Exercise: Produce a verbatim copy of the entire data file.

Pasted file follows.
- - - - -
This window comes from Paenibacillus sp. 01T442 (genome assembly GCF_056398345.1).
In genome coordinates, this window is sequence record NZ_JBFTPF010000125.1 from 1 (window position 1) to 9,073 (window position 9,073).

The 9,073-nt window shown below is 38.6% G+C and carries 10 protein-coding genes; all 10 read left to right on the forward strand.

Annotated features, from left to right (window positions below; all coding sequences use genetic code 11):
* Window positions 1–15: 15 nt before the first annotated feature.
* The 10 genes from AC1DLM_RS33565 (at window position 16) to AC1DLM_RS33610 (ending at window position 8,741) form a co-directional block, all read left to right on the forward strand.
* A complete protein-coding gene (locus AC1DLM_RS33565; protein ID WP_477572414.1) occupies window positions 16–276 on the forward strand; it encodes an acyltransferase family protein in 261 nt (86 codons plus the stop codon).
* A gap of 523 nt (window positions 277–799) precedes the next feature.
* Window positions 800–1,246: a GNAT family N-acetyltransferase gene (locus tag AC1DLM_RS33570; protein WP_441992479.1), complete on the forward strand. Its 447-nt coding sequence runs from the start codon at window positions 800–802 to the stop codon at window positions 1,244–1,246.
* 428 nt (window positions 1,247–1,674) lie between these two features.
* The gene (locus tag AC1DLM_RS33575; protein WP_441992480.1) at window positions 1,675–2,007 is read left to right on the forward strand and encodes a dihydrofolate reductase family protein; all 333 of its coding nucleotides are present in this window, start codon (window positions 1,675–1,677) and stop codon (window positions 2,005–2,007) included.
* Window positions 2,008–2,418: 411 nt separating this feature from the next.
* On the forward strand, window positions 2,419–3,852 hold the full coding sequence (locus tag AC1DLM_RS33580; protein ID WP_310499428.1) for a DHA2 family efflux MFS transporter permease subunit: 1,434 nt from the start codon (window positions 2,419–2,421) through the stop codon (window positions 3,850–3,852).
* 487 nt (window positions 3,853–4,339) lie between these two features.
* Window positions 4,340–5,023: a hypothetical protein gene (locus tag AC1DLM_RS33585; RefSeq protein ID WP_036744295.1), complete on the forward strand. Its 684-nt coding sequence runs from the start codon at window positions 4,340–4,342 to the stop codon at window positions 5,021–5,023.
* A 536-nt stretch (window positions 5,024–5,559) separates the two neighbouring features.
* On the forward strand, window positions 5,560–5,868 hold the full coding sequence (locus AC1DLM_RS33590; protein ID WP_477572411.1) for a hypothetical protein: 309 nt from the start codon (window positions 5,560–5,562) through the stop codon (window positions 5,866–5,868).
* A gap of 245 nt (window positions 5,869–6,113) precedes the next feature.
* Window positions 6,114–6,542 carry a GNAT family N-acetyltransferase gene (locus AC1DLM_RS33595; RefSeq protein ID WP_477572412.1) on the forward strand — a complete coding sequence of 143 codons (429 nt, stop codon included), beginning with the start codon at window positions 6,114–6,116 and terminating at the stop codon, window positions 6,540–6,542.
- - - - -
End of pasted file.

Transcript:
This window comes from Paenibacillus sp. 01T442 (genome assembly GCF_056398345.1).
In genome coordinates, this window is sequence record NZ_JBFTPF010000125.1 from 1 (window position 1) to 9,073 (window position 9,073).

The 9,073-nt window shown below is 38.6% G+C and carries 10 protein-coding genes; all 10 read left to right on the forward strand.

Annotated features, from left to right (window positions below; all coding sequences use genetic code 11):
* Window positions 1–15: 15 nt before the first annotated feature.
* The 10 genes from AC1DLM_RS33565 (at window position 16) to AC1DLM_RS33610 (ending at window position 8,741) form a co-directional block, all read left to right on the forward strand.
* A complete protein-coding gene (locus AC1DLM_RS33565; protein ID WP_477572414.1) occupies window positions 16–276 on the forward strand; it encodes an acyltransferase family protein in 261 nt (86 codons plus the stop codon).
* A gap of 523 nt (window positions 277–799) precedes the next feature.
* Window positions 800–1,246: a GNAT family N-acetyltransferase gene (locus tag AC1DLM_RS33570; protein WP_441992479.1), complete on the forward strand. Its 447-nt coding sequence runs from the start codon at window positions 800–802 to the stop codon at window positions 1,244–1,246.
* 428 nt (window positions 1,247–1,674) lie between these two features.
* The gene (locus tag AC1DLM_RS33575; protein WP_441992480.1) at window positions 1,675–2,007 is read left to right on the forward strand and encodes a dihydrofolate reductase family protein; all 333 of its coding nucleotides are present in this window, start codon (window positions 1,675–1,677) and stop codon (window positions 2,005–2,007) included.
* Window positions 2,008–2,418: 411 nt separating this feature from the next.
* On the forward strand, window positions 2,419–3,852 hold the full coding sequence (locus tag AC1DLM_RS33580; protein ID WP_310499428.1) for a DHA2 family efflux MFS transporter permease subunit: 1,434 nt from the start codon (window positions 2,419–2,421) through the stop codon (window positions 3,850–3,852).
* 487 nt (window positions 3,853–4,339) lie between these two features.
* Window positions 4,340–5,023: a hypothetical protein gene (locus tag AC1DLM_RS33585; RefSeq protein ID WP_036744295.1), complete on the forward strand. Its 684-nt coding sequence runs from the start codon at window positions 4,340–4,342 to the stop codon at window positions 5,021–5,023.
* A 536-nt stretch (window positions 5,024–5,559) separates the two neighbouring features.
* On the forward strand, window positions 5,560–5,868 hold the full coding sequence (locus AC1DLM_RS33590; protein ID WP_477572411.1) for a hypothetical protein: 309 nt from the start codon (window positions 5,560–5,562) through the stop codon (window positions 5,866–5,868).
* A gap of 245 nt (window positions 5,869–6,113) precedes the next feature.
* Window positions 6,114–6,542 carry a GNAT family N-acetyltransferase gene (locus AC1DLM_RS33595; RefSeq protein ID WP_477572412.1) on the forward strand — a complete coding sequence of 143 codons (429 nt, stop codon included), beginning with the start codon at window positions 6,114–6,116 and terminating at the stop codon, window positions 6,540–6,542.